Sorry this was me mixing up JSLint and ESLint


Ah, gotcha. JSHint was indeed created to fix JSLint's even greater non-flexibility, long time ago.


> I just could not deal with such an opinionated tool.

ESLint is not opinionated.

> ESLint would not let us adjust settings to accept some of our normal convection's and company code style guidelines.

Example?

> I switched to jshint and have lived a much happier life.

JSHint is more opinionated and less configurable than ESLint.

I have to ask, but uh...did you maybe get the names of the tools mixed up?


Yes ESLint didn't exist when I set up this project and I confused it for JSLint.


I feel this way but about `prettier.js` (as opposed to eslint.js) instead.


That's expected - Prettier intentionally and openly positions themselves at the most extreme extreme end of convention-over-configuration. Their tagline is "Opinionated code formatter". If this bothers you, you should look for a different tool.


> That's expected - Prettier intentionally and openly positions themselves at the most extreme extreme end of convention-over-configuration. Their tagline is "Opinionated code formatter". If this bothers you, you should look for a different tool.

Sometimes I can't use another tool because another dev has snuck the change into the repo. I can't be privy to every change at a large company. I also can and will continue to be bothered by the existence of prettier because of this. Sometimes I like being bothered. It let's me know what kind of crap to avoid in the wild. If this explain bothers you, you should consider other contexts where problems may apply.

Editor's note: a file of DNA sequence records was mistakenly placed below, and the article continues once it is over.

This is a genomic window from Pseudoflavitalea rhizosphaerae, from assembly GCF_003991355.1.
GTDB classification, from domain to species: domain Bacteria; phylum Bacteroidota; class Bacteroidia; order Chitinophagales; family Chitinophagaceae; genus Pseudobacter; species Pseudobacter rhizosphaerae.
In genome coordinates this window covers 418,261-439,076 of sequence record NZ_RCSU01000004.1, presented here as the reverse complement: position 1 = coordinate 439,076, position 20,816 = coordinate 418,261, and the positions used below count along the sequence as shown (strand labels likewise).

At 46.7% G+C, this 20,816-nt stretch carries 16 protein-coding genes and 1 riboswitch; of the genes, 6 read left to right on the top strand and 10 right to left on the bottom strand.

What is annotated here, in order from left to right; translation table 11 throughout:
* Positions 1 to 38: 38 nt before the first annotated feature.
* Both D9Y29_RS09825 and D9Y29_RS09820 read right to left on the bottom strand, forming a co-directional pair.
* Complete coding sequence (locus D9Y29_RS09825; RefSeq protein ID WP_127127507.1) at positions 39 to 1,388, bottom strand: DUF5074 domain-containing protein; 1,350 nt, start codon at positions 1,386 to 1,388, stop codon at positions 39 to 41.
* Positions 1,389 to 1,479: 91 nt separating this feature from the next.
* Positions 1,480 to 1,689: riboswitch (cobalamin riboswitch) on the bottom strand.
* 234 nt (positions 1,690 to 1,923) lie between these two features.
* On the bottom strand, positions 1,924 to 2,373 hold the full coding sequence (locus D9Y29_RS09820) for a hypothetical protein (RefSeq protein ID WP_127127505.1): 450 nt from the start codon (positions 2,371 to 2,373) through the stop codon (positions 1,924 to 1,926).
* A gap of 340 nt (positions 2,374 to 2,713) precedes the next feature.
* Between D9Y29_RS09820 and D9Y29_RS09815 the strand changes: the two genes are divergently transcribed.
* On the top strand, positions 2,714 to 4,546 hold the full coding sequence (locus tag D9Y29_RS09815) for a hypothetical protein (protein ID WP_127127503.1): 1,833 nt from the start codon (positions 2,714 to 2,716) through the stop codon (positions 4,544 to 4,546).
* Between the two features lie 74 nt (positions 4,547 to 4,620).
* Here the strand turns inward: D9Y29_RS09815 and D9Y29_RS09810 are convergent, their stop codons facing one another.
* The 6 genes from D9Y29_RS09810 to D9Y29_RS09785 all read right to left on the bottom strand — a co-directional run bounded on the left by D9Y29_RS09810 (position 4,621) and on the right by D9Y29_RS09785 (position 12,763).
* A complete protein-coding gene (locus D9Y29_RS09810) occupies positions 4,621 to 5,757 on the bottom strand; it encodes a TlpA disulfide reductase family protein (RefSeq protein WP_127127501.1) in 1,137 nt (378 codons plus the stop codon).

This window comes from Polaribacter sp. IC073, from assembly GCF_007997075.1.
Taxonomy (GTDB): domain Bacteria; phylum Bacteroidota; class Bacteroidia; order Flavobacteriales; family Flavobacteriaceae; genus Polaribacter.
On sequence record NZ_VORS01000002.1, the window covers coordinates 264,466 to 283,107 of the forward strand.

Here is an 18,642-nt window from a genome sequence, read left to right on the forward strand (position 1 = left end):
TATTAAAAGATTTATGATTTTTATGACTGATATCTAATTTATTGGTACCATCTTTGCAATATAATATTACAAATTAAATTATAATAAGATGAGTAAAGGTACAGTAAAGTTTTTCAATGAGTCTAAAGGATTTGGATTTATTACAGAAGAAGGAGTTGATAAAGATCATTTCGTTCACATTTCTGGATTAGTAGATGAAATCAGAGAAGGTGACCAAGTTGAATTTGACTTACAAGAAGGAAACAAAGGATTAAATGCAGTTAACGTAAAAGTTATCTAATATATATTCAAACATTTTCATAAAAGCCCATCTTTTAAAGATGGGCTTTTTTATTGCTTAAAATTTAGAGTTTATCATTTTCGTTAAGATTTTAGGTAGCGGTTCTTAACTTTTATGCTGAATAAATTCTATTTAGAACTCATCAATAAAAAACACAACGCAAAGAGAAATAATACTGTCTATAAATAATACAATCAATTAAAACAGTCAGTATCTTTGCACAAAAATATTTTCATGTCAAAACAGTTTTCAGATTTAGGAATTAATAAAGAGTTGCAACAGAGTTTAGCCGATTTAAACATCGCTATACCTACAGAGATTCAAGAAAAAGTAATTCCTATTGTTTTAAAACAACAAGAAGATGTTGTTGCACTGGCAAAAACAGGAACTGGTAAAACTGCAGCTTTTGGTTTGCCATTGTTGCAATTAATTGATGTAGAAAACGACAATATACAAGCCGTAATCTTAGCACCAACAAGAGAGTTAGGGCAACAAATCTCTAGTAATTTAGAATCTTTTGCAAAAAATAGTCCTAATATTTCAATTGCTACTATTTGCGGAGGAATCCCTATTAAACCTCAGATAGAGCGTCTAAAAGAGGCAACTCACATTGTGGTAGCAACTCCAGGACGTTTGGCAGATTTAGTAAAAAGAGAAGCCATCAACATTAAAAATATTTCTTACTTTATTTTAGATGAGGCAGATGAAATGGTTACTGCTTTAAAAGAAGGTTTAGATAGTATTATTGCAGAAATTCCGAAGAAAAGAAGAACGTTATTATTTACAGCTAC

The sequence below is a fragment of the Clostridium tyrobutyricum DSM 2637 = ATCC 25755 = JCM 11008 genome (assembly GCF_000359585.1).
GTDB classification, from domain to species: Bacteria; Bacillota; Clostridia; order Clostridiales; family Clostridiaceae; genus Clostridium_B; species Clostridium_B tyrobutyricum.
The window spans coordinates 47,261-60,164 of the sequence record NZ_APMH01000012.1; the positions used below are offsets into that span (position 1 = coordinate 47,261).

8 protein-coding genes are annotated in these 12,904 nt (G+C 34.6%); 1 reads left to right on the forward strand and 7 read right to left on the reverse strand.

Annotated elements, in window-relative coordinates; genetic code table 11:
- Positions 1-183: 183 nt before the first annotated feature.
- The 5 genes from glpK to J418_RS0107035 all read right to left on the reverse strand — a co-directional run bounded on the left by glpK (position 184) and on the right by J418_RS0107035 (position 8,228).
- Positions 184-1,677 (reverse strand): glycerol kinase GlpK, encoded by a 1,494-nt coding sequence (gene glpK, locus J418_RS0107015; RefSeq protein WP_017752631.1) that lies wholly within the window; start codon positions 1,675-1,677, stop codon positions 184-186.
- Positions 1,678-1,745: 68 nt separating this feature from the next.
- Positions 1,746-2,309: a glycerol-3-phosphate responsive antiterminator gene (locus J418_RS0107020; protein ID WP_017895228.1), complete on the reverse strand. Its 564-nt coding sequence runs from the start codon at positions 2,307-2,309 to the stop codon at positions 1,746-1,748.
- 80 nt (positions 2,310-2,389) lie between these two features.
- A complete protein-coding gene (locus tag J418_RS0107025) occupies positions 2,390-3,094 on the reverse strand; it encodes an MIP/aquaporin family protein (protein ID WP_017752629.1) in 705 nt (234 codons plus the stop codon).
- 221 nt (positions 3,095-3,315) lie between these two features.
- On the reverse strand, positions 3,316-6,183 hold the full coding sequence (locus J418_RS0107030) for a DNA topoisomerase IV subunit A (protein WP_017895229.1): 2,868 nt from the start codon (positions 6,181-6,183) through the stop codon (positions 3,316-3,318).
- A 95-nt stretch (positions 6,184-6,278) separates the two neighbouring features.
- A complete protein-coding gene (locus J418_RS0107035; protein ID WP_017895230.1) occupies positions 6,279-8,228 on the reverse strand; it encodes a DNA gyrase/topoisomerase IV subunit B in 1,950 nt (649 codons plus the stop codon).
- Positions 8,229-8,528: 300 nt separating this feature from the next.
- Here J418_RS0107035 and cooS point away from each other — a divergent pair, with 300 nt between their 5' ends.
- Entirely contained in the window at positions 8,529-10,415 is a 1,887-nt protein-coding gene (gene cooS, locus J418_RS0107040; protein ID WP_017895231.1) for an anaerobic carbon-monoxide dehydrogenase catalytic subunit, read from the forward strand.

Hopefully it got a little less „dependency-heavy“ than before. Using eslint and babel tends to add 200mb of dev dependencies to a project...


~ λ mkdir -p /tmp/js

~ λ cd /tmp/js

/tmp/js λ npm init -y & npm i eslint babel

[snip]

/tmp/js λ du -h node_modules

[snip]

36M node_modules


While this might be correct, in the a lot of cases you'll also use a lot of plugins for both to enable the desired transpilations and checks...

I should have been more precise in my first comment though.


Does anyone know if they have addressed the major performance problems with typescript?

This was a few months ago, but tslint takes a few seconds on one of our larger code bases. However ESLint with the typescript plugin would take up to a minute+, and seemed to make webstorm struggle with the eslint integration.


Could it be that you were using type-aware linting rules? If you have these rules enabled, ESLint basically has to compile all your TS files to check if the rules are followed. Note that most of the ESLint rules are _not_ type aware, but following the setup guides quickly has you turning them on “by accident”. For more details, see: https://github.com/typescript-eslint/typescript-eslint/blob/...


Been testing it out the beta, in my experience performance is better but still behind tslint, though tslint lacks a ton of rules compared to eslint so I am guessing that is partially why. I think the webstorm struggle is a webstorm specific issue, I've seen a few of my co-workers experience similar webstorm slow downs from eslint (and ts) but it works fine for me in vim without any slowdown of the editor itself.


You’ll probably need to be more specific about the speed issues you’re seeing. I don’t see that issue, but I also factor my code into smaller packages in my monorepo (which is a good practice). I still have relatively long lint times against the monorepo (greater than a minute), but that’s part of the CI stage.


I know the whole "there are two types of programming languages" Stroustrup quote applies to JS just as much as it does to C++, but can anyone comment on whether JS was hated as much as it was back when this second generation of browsers was being built? As someone who went straight into research and low-level work, I don't touch JS very often, but it seems to me as though the Web is in this arranged marriage it doesn't like, but refuses to leave because of the inconvenience.

I feel like in some regards, we have seen generational shifts in other languages. In domains where Perl, Java, and C++ used to dominate, we now have Go, Rust, and Python.

Absolutely worth noting that with the exception of Python, there are probably still vastly more lines of C++/Java code running in production than Go/Rust. I kind of don't get how if JavaScript is so bad, then why do we now have things like Node?